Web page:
Monday, December 6, 2010

Very few M.E. sufferers recover

By: Dr John H Greensmith, ME Free For

The reason I am absolutely certain that Yvette Cooper's Consultant cannot reliably say that 90% of people with M.E. (Myalgic Encephalomyelitis) make a full recovery (Yvette Cooper: 'There's nothing better than politics', Guardian, 4 December 2010) is that no one in the World knows how many people have M.E. The shocking reality is that there has never been an agreed figure for M.E. sufferers. It follows, therefore, that no one could say how any percentage fares at all. This doesn't seem to stop people from doing so.

Any estimates of the hybrid Chronic Fatigue Syndrome/Myalgic Encephalomyelitis (CFS/ME), which is a fudged collective diagnostic term for several conditions having chronic fatigue (which M.E. sufferers do not routinely have and not having some cardinal symptoms, which M.E sufferers do have), makes matters worse because experimental research samples, from which conclusions are extrapolated to M.E. sufferers, may not have contained a single person with this dreadfully debilitating neurological condition, which is being denied its own identity. Yet this is how too many doctors and researchers, who ought to know better from school level statistics, persist in proceeding.

It is not always certain that people said to have had M.E. did actually have it but, for example, may have had a particularly severe infection of Epstein-Barr Virus (Glandular Fever), which can take 2-3 years to get over. Yvette Cooper may have been among these.

I hope that you will inform your readers of these serious caveats that must accompany any estimate given. It would be wiser not to make any wild guess until we first have a clear figure for people who have M.E., not polluted by any other illnesses.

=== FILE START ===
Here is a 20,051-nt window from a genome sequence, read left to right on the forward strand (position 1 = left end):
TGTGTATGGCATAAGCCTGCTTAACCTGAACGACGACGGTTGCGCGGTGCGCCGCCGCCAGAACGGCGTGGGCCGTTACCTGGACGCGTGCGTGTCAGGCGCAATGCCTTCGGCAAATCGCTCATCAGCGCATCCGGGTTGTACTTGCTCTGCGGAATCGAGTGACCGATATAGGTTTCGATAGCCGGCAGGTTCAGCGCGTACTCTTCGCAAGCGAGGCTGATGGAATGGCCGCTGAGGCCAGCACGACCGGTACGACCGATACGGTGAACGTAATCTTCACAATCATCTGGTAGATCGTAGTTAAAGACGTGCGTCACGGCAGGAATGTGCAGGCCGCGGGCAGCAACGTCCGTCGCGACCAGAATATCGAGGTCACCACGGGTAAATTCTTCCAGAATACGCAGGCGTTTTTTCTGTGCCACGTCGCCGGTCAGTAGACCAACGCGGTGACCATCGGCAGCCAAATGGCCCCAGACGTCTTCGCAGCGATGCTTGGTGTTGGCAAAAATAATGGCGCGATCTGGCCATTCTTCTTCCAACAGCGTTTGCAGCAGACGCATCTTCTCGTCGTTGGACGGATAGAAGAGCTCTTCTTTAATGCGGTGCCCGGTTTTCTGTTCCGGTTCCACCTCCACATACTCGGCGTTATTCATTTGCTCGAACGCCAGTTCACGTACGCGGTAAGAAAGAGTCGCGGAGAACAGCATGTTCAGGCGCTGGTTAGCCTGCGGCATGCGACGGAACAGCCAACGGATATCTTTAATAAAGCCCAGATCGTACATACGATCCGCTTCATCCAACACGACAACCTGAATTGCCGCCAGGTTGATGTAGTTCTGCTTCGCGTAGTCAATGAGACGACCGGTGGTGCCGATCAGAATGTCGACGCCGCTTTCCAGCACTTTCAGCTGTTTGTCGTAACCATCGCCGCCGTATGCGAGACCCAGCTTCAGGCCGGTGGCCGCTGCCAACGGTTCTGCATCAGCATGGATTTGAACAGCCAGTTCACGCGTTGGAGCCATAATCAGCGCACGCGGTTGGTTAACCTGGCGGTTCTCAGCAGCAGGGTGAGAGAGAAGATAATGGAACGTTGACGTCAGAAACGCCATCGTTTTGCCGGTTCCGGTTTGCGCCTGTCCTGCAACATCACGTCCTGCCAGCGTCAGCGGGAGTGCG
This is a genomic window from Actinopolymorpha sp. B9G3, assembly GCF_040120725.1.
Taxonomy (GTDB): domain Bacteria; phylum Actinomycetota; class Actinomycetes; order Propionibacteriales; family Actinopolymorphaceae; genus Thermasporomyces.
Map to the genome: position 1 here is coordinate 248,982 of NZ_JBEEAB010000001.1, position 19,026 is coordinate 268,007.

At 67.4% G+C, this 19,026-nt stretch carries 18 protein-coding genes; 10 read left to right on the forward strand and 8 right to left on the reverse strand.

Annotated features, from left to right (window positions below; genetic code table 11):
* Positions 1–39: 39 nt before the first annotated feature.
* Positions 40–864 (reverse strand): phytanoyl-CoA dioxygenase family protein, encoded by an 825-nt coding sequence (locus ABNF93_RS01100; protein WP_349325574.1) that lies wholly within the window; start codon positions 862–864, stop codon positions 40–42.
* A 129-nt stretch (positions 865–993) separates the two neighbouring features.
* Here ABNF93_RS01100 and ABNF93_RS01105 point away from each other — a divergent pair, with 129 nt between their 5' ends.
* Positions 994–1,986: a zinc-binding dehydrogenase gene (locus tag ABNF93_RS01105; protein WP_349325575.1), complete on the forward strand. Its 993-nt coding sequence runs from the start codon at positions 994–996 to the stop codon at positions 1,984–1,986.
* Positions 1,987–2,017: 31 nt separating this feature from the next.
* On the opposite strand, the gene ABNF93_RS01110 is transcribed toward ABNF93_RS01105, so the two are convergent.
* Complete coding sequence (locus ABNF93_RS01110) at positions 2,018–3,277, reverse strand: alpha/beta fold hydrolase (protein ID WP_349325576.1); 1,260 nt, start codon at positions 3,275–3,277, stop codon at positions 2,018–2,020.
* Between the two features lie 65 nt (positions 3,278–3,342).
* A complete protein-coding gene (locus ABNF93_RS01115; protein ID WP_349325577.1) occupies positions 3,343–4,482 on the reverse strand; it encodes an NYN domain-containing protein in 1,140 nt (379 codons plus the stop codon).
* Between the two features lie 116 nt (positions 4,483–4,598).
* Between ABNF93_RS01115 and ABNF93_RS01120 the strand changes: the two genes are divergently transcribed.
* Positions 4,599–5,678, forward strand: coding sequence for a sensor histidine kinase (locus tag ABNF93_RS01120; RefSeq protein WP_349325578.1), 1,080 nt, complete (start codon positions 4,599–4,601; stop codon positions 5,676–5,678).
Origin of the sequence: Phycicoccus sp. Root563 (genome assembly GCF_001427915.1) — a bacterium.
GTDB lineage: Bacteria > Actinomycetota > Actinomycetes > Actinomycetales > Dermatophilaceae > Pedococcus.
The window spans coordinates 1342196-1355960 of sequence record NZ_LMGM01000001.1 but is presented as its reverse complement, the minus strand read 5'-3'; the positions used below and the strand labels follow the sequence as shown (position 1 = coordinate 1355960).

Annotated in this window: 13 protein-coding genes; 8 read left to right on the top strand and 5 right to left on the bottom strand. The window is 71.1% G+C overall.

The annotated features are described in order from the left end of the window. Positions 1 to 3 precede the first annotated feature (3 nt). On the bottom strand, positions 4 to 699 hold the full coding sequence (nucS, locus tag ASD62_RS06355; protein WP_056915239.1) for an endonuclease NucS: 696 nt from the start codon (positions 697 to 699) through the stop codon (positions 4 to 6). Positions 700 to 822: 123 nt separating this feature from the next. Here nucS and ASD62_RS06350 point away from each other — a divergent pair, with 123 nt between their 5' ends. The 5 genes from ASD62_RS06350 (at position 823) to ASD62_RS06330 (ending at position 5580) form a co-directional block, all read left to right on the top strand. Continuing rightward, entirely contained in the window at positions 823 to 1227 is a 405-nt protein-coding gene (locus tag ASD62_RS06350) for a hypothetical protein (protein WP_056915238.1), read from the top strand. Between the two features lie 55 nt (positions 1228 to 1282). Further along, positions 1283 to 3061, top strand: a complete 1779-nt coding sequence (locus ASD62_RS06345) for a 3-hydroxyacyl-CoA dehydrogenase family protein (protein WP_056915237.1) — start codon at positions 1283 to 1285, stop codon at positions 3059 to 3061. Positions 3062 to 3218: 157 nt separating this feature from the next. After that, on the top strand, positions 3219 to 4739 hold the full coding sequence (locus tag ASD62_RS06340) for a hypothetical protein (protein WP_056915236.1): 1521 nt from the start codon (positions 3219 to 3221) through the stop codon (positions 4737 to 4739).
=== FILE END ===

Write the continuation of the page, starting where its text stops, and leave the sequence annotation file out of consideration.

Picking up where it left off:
In the meantime, this Research Psychologist and veteran M.E. sufferer of 22 years experience would suggest that Scottish TV Doctor Debbie Wake is nearer the mark when she says that, "very few M.E. sufferers recover, very few return to work." (STV, 28 January 2010). Both reckonings can't be right and we won't know for sure until we have some reliable figures, which Yvette Cooper might press for.


Vicaro said...

I read the interview in the Guardian & was dismayed with the casual assumptions and misinformation.
Thank you for working to correct these misapprehensions and the many others you've covered.

Anonymous said...

As a severe ME person, I am happy to see you post Dr. John Greensmith's letter. It is good to read his polite but accurate rebuttal of the nonsense people promulgate about ME by asserting it is CFS or anything other than a distinct neurological entity, ME, recognised in decent medical textbooks and WHO diagnostic codes. Thank you both for telling the truth.

nmj said...

I am glad I didn't see this article in Saturday's Guardian, it would've made me mad. Dr Greensmith's letter is brilliant. I can only conclude that Yvette Cooper's consultant lives in a parallel universe where 90% of PWME make full recoveries. I have no idea if Yvette Cooper had ME or not but I am always suspicious of former sufferers speaking of recovery so blithely.


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